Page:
The United Methodist Church has lost members every year since the merger of 1968.
The average age of worshippers are on the rise throughout the nation, however, the United Methodist Church is “already gray.” The congregational life survey,” “Who Attends United Methodist Churches?,” conducted by the Office of Research and Planning makes the following observations:
For every young adult under twenty-five years old, there are six senior citizens. In fact, there are almost twice as many senior citizens occupying United Methodist pews than there are adults aged twenty-five to forty-four. In typical congregations, those aged forty-five to sixty-four make up the largest group.18
The survey concludes, “If a denomination’s future rests upon the shoulder’s of the young, then The United Methodist Church must intensify its efforts to attract and involve young adults who currently make up the smallest portion of its population.”19
A significant warning sign to note is that in United Methodist congregations across the country, only four in ten United Methodist worshippers have children living at home. This is a full 25% below the national average. The people filling United Methodist pews are most likely to be women, well educated, and aged forty-five years or older.20
These words do not paint a picture of a vital denomination. They do not speak of a flourishing church.
At the same time, many congregations are growing. The church I serve, Mount Vernon Place United Methodist Church, has experienced a complete transformation in the last five years. We have gone from a congregation with an average age of 82 to a congregation that is known for attracting young adults and their families. Just five years ago, our chair of SPRC was 97 years old, our Finance Chair was 93 and our lay leader was 90. We now have in place an entirely new leadership team composed of people who have come in the last three to four years. What's changed? A whole lot. But one of the things that has changed is that we flung open our doors. We intentionally decided to be open to all people. We discerned a call to become part of the Reconciling Ministries Network. And one of our five-year goals is to work towards a transformed United Methodist Church.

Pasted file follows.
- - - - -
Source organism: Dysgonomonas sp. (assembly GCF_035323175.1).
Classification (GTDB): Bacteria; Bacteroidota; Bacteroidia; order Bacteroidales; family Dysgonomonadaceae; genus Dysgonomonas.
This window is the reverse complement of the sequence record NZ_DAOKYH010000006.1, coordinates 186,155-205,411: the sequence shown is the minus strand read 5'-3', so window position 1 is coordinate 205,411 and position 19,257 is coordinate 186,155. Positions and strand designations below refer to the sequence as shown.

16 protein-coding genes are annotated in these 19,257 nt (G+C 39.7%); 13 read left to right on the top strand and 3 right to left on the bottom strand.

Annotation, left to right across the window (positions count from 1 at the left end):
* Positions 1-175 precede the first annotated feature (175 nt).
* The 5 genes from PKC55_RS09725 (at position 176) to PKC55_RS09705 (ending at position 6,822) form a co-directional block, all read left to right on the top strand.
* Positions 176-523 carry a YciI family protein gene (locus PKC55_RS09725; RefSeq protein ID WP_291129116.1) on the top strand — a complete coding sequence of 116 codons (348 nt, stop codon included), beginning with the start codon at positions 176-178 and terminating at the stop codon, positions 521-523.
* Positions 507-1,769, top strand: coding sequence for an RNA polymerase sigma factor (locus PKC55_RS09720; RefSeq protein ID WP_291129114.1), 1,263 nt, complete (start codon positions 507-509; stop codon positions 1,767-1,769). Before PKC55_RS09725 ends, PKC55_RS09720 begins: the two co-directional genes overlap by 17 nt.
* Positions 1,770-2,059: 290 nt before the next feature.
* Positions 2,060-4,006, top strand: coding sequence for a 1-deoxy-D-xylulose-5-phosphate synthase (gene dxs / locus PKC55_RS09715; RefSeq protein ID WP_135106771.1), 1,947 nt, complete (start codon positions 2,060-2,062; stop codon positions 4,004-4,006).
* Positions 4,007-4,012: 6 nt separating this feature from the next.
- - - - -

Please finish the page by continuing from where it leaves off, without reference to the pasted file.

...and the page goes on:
Starting now, bodies across our country known as Annual Conferences are starting to look at pieces of legislation that will come before them this summer. At least three pieces of legislation that will come before the Baltimore Washington Annual Conference deal with sexuality. We'll debate again throughout the summer about who is welcome in our churches and who is not. We'll decide via votes about whose lives are incompatible with Christian teaching, ignoring all the while that most of our lives are incompatible as many of us are considered rather wealthy and are not sharing near what Jesus calls us to share. I'm what is described a goat in Matthew 25 more days than I would ever be considered a sheep.
Meanwhile, we are getting our butts kicked. We are losing members. We are growing older. We are becoming irrelevant.
What would it mean for us to take one for the team - for us to take one for Christ's Kingdom on earth as it is in heaven? What would it mean for us to put the energy we use on bullying people - on telling people that they are less than us because of the way they love - and put it into what is really important?
I pray for a transformed church. I pray for a church that is known for what we stand for - Christ's love, mercy, and grace; our love of God and neighbor; our commitment to justice; the impact we have on the communities of which we are a part; our ministries for and with the least of these. I pray for a championship win - the kind in which more people are being won over to Christ because the door was opened to them instead of being shut out.
What will it take for us to come together? What will it take for us to sing our hearts out - together as one - dancing in delight?